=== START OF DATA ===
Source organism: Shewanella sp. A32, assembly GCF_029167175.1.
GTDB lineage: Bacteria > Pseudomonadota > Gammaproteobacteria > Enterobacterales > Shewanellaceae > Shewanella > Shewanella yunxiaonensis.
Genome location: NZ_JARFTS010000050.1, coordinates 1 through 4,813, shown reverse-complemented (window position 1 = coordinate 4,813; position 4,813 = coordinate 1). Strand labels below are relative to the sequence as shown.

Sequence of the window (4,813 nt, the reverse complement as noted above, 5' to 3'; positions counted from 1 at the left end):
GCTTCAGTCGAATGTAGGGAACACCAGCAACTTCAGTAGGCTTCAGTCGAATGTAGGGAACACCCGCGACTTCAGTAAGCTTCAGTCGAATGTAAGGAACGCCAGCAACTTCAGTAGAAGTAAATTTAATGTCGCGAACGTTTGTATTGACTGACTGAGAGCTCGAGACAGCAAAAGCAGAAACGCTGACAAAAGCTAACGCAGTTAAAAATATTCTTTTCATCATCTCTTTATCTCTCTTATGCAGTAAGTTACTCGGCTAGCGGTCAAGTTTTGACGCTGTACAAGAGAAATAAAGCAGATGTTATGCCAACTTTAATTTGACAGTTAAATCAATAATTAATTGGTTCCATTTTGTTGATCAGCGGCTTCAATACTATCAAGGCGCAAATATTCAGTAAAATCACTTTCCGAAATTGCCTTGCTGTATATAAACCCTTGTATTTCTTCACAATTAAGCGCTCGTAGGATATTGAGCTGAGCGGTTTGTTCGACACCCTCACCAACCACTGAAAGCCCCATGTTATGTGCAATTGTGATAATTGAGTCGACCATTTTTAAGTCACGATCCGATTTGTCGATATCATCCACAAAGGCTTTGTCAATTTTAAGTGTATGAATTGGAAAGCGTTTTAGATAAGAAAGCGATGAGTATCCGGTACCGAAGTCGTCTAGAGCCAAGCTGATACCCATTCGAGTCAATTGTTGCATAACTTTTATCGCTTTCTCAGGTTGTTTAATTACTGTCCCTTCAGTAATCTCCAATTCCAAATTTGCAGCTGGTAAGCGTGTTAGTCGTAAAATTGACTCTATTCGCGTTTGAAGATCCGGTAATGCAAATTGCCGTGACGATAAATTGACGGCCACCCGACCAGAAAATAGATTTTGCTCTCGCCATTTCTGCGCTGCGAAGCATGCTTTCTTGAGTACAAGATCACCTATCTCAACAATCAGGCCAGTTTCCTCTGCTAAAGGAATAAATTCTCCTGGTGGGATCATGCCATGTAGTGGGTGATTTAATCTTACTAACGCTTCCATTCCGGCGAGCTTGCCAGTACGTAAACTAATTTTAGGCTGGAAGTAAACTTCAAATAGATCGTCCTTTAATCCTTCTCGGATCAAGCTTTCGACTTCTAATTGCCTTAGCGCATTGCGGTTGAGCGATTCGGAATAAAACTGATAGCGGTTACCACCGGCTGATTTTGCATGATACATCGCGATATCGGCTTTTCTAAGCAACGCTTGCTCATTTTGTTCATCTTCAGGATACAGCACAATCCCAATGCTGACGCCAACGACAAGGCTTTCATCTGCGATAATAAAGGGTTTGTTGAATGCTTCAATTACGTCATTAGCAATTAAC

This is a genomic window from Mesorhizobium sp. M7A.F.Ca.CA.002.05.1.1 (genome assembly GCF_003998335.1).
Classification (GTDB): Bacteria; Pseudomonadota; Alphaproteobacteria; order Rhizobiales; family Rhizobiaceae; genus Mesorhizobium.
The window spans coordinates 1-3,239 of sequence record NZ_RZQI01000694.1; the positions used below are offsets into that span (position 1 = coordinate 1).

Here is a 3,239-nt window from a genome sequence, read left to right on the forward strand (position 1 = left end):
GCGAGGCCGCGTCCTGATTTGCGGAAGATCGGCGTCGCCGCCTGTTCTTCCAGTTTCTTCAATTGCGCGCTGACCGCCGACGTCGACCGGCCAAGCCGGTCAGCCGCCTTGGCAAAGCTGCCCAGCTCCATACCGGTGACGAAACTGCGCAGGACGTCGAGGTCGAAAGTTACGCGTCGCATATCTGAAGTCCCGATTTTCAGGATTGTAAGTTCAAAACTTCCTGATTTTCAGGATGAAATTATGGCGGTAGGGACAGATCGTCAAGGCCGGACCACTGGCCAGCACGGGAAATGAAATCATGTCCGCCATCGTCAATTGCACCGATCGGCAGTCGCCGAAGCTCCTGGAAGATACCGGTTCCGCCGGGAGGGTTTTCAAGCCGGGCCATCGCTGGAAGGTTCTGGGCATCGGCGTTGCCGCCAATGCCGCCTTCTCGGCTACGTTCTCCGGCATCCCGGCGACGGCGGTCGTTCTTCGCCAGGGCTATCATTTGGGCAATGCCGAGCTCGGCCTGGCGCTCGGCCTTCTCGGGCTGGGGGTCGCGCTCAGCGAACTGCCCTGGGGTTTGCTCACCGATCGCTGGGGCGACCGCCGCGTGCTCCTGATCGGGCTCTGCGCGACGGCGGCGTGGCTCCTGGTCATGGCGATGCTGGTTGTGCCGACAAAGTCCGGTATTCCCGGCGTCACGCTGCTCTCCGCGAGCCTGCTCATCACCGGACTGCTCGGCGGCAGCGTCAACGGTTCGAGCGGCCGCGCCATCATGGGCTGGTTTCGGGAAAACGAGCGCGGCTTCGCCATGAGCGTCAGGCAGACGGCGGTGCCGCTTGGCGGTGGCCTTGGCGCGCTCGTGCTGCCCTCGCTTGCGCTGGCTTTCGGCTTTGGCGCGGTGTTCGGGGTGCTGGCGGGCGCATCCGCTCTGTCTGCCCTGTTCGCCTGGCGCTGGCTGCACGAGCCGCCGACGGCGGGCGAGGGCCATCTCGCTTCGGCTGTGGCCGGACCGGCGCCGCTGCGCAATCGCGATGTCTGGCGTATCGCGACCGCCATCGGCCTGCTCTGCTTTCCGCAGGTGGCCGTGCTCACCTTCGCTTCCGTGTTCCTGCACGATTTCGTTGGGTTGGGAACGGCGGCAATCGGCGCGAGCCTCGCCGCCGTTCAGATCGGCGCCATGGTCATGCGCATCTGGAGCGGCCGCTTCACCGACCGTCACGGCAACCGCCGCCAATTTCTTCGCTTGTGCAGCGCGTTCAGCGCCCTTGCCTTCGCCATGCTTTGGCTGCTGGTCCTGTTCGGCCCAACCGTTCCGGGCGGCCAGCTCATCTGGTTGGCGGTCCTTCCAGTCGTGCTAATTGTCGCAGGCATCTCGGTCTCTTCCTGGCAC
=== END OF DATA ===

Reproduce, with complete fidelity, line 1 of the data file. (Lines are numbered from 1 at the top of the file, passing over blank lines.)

Source organism: Shewanella sp. A32, assembly GCF_029167175.1.